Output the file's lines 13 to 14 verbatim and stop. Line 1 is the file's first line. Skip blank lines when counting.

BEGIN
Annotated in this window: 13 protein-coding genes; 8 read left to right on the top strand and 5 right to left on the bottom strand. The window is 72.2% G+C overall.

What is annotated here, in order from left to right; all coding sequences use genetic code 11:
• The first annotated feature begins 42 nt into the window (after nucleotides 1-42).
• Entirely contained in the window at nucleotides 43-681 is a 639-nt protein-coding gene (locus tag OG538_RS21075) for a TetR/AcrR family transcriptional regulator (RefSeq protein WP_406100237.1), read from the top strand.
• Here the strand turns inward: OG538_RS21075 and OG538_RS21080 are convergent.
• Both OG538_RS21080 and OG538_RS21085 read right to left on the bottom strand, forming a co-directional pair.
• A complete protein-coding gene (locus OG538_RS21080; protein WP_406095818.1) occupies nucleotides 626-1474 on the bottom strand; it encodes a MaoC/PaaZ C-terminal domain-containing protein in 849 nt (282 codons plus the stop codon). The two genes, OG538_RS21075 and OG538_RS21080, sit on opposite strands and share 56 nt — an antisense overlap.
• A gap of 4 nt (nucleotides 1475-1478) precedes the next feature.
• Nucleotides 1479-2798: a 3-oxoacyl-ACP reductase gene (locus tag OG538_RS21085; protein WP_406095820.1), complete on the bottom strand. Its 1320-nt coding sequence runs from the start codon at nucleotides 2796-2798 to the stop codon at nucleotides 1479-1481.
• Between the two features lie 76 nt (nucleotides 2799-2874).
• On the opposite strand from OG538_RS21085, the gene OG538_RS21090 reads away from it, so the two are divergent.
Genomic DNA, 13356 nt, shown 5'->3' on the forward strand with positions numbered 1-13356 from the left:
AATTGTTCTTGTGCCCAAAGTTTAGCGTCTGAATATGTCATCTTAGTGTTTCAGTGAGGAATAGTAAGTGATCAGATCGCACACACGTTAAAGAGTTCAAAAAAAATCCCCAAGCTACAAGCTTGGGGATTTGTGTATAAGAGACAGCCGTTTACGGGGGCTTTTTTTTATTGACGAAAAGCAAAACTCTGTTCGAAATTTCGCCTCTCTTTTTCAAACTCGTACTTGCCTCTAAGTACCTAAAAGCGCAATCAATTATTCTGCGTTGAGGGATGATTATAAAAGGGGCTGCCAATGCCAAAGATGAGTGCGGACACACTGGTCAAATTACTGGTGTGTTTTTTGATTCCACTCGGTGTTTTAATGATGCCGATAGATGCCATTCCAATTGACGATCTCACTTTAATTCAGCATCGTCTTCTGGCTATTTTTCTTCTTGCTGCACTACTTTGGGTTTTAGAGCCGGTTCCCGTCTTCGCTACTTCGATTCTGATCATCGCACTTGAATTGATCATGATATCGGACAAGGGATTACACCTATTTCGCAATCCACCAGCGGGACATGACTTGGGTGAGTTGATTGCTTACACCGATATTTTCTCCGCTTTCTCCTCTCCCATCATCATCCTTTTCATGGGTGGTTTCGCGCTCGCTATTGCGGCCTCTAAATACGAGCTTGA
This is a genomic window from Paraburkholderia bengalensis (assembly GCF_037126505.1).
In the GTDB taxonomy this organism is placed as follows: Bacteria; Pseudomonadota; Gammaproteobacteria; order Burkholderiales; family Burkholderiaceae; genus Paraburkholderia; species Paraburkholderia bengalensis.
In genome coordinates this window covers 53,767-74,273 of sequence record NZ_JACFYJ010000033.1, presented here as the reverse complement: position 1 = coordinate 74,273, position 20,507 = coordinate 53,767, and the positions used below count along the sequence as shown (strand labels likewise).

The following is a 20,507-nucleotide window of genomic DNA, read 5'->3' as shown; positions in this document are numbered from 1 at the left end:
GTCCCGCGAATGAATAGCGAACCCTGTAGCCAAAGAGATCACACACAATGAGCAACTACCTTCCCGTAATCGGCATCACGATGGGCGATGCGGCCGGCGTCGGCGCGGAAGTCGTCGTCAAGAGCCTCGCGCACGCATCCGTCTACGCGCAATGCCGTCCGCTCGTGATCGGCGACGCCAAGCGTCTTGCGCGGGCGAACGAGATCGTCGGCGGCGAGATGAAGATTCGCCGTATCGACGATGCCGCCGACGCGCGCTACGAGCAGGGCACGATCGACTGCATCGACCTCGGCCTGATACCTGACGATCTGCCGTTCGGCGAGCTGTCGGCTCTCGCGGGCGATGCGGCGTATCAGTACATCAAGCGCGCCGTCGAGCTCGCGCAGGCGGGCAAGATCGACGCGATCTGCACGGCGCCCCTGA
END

AATTGTTCTTGTGCCCAAAGTTTAGCGTCTGAATATGTCATCTTAGTGTTTCAGTGAGGAATAGTAAGTGATCAGATCGCACACACGTTAAAGAGTTCAAAAAAAATCCCCAAGCTACAAGCTTGGGGATTTGTGTATAAGAGACAGCCGTTTACGGGGGCTTTTTTTTATTGACGAAAAGCAAAACTCTGTTCGAAATTTCGCCTCTCTTTTTCAAACTCGTACTTGCCTCTAAGTACCTAAAAGCGCAATCAATTATTCTGCGTTGAGGGATGATTATAAAAGGGGCTGCCAATGCCAAAGATGAGTGCGGACACACTGGTCAAATTACTGGTGTGTTTTTTGATTCCACTCGGTGTTTTAATGATGCCGATAGATGCCATTCCAATTGACGATCTCACTTTAATTCAGCATCGTCTTCTGGCTATTTTTCTTCTTGCTGCACTACTTTGGGTTTTAGAGCCGGTTCCCGTCTTCGCTACTTCGATTCTGATCATCGCACTTGAATTGATCATGATATCGGACAAGGGATTACACCTATTTCGCAATCCACCAGCGGGACATGACTTGGGTGAGTTGATTGCTTACACCGATATTTTCTCCGCTTTCTCCTCTCCCATCATCATCCTTTTCATGGGTGGTTTCGCGCTCGCTATTGCGGCCTCTAAATACGAGCTTGA
This is a genomic window from Paraburkholderia bengalensis (assembly GCF_037126505.1).